42629 lecture 6 pt1

371 views

Published on

Writing a business plan1

Published in: Education, Technology, Business
0 Comments
0 Likes
Statistics
Notes
  • Be the first to comment

  • Be the first to like this

No Downloads
Views
Total views
371
On SlideShare
0
From Embeds
0
Number of Embeds
3
Actions
Shares
0
Downloads
5
Comments
0
Likes
0
Embeds 0
No embeds

No notes for slide

42629 lecture 6 pt1

  1. 1. Writing a Business PlanTim C. McAloonetmca@dtu.dkWith major contributions from: Internet sources, McKinsey & Venture Cup Unless otherwise stated, this material is under a Creative Commons 3.0 Attribution–Share-Alike licence and can be freely modified, used and redistributed but only under the same licence and if including the following statement:“Original material by Tim C. McAloone for course 42629 – Innovation and Product DevelopmentDepartment of Mechanical Engineering, The Technical University of Denmark”
  2. 2. 2 Original material by Tim C. McAloone for course 42629 – Innovation and Product Development 2012 Department of Mechanical Engineering, The Technical University of Denmark
  3. 3. Business plans – prior experience• How many of you have or have had your own business?• How many of you plan to have your own business in the next year?• How many of you plan to have your own business in the next two years?• How many of you plan to have your own business in the next five years?3 Original material by Tim C. McAloone for course 42629 – Innovation and Product Development 2012 Department of Mechanical Engineering, The Technical University of Denmark
  4. 4. Key objectives of this lecture• What are the elements of a promising business idea• How to make your business idea irresistible• What to keep in mind when presenting your business in a plan• How to analyse your market and the competition• How to choose your target market• How to determine your market strategy• What a business system is, and what to look out for when designing one• What to include in your financial planning• How to consider and represent risks Main focus on new startups, but most of principles are valid for established business4 Original material by Tim C. McAloone for course 42629 – Innovation and Product Development 2012 Department of Mechanical Engineering, The Technical University of Denmark
  5. 5. Today’s agenda• How to identify a business idea – concept and presentation• Developing the business plan 1. Executive summary 2. Product/service concept 3. Marketing strategy 4. Business model/system 5. Business case and risks 6. Implementation plan & Checklists• Video case exercise5 Original material by Tim C. McAloone for course 42629 – Innovation and Product Development 2012 Department of Mechanical Engineering, The Technical University of Denmark
  6. 6. Today’s agenda• How to identify a business idea – concept and presentation• Developing the business plan 1. Executive summary 2. Product/service concept 3. Marketing strategy 4. Business model/system 5. Business case and risks 6. Implementation plan & Checklists• Video case exercise6 Original material by Tim C. McAloone for course 42629 – Innovation and Product Development 2012 Department of Mechanical Engineering, The Technical University of Denmark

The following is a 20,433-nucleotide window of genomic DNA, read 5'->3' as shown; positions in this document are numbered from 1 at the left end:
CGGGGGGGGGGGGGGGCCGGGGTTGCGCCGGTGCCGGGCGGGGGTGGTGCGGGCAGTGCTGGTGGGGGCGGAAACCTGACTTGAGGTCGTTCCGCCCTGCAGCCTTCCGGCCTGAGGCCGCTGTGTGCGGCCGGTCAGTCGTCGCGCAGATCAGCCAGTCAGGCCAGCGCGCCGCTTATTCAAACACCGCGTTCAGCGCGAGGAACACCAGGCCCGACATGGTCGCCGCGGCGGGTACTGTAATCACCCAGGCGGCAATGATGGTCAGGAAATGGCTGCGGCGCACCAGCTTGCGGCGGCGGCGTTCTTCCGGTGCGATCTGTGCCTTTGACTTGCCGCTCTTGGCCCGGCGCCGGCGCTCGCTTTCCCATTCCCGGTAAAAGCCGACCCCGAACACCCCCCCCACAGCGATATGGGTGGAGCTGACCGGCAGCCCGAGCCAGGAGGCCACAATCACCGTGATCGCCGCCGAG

7. 7. Elements of a promising idea7 Original material by Tim C. McAloone for course 42629 – Innovation and Product Development 2012 Department of Mechanical Engineering, The Technical University of Denmark
  8. 8. Clear Customer Value • The key to success in the marketplace is satisfied customers, not great products • The product developer’s view: • Our device can perform 200 operations per minute • Our new device has 25% fewer parts • The innovator’s view: • Our new device will save the customer a quarter of the time and therefore 20% of the costs • Our new solution can boost productivity up to 25% • The product is merely a means of delivering value to the customer • The customer value expresses what is novel or better about the idea, compared to competing offers8 Original material by Tim C. McAloone for course 42629 – Innovation and Product Development 2012 Department of Mechanical Engineering, The Technical University of Denmark
  9. 9. [Apple marketing material]9 Original material by Tim C. McAloone for course 42629 – Innovation and Product Development 2012 Department of Mechanical Engineering, The Technical University of Denmark
  10. 10. Sufficient degree of innovation • Business ideas can be classified along the two dimensions products/services and business system • In each of these categories, you can develop something new or capitalise on something that already exists [McKinsey]10 Original material by Tim C. McAloone for course 42629 – Innovation and Product Development 2012 Department of Mechanical Engineering, The Technical University of Denmark
  11. 11. Sufficient degree of innovation • Business ideas can be classified along the two dimensions products/services and business system • In each of these categories, you can develop something new or capitalise on something that already exists [McKinsey]11 Original material by Tim C. McAloone for course 42629 – Innovation and Product Development 2012 Department of Mechanical Engineering, The Technical University of Denmark